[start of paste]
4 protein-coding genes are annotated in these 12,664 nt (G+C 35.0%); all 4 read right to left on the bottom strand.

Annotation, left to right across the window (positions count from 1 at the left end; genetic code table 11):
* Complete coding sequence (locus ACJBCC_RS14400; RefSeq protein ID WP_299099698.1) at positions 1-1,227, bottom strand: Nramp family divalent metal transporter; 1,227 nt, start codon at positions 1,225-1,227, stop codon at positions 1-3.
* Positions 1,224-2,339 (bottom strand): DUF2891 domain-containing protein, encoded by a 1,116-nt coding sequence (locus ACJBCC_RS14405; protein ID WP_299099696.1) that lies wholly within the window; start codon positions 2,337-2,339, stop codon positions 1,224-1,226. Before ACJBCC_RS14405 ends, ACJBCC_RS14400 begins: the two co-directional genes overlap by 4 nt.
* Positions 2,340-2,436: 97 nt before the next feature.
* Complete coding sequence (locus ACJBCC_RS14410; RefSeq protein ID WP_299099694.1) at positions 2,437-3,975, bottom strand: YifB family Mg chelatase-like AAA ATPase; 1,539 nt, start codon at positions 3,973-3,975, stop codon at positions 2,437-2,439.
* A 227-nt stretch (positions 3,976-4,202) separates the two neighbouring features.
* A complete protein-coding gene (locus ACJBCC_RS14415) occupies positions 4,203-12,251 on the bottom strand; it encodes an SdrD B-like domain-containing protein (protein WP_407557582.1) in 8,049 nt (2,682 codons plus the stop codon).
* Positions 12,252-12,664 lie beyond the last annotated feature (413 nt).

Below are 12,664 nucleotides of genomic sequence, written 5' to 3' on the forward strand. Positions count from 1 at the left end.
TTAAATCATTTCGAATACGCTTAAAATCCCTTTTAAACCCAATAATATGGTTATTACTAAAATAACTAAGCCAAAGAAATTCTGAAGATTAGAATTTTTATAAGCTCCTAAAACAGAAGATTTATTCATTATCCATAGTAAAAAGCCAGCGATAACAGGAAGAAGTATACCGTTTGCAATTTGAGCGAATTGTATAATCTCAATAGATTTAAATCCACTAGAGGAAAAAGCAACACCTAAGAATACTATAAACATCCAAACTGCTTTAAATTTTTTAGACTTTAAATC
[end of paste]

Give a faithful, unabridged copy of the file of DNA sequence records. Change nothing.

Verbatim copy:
4 protein-coding genes are annotated in these 12,664 nt (G+C 35.0%); all 4 read right to left on the bottom strand.

Annotation, left to right across the window (positions count from 1 at the left end; genetic code table 11):
* Complete coding sequence (locus ACJBCC_RS14400; RefSeq protein ID WP_299099698.1) at positions 1-1,227, bottom strand: Nramp family divalent metal transporter; 1,227 nt, start codon at positions 1,225-1,227, stop codon at positions 1-3.
* Positions 1,224-2,339 (bottom strand): DUF2891 domain-containing protein, encoded by a 1,116-nt coding sequence (locus ACJBCC_RS14405; protein ID WP_299099696.1) that lies wholly within the window; start codon positions 2,337-2,339, stop codon positions 1,224-1,226. Before ACJBCC_RS14405 ends, ACJBCC_RS14400 begins: the two co-directional genes overlap by 4 nt.
* Positions 2,340-2,436: 97 nt before the next feature.
* Complete coding sequence (locus ACJBCC_RS14410; RefSeq protein ID WP_299099694.1) at positions 2,437-3,975, bottom strand: YifB family Mg chelatase-like AAA ATPase; 1,539 nt, start codon at positions 3,973-3,975, stop codon at positions 2,437-2,439.
* A 227-nt stretch (positions 3,976-4,202) separates the two neighbouring features.
* A complete protein-coding gene (locus ACJBCC_RS14415) occupies positions 4,203-12,251 on the bottom strand; it encodes an SdrD B-like domain-containing protein (protein WP_407557582.1) in 8,049 nt (2,682 codons plus the stop codon).
* Positions 12,252-12,664 lie beyond the last annotated feature (413 nt).

Below are 12,664 nucleotides of genomic sequence, written 5' to 3' on the forward strand. Positions count from 1 at the left end.
TTAAATCATTTCGAATACGCTTAAAATCCCTTTTAAACCCAATAATATGGTTATTACTAAAATAACTAAGCCAAAGAAATTCTGAAGATTAGAATTTTTATAAGCTCCTAAAACAGAAGATTTATTCATTATCCATAGTAAAAAGCCAGCGATAACAGGAAGAAGTATACCGTTTGCAATTTGAGCGAATTGTATAATCTCAATAGATTTAAATCCACTAGAGGAAAAAGCAACACCTAAGAATACTATAAACATCCAAACTGCTTTAAATTTTTTAGACTTTAAATC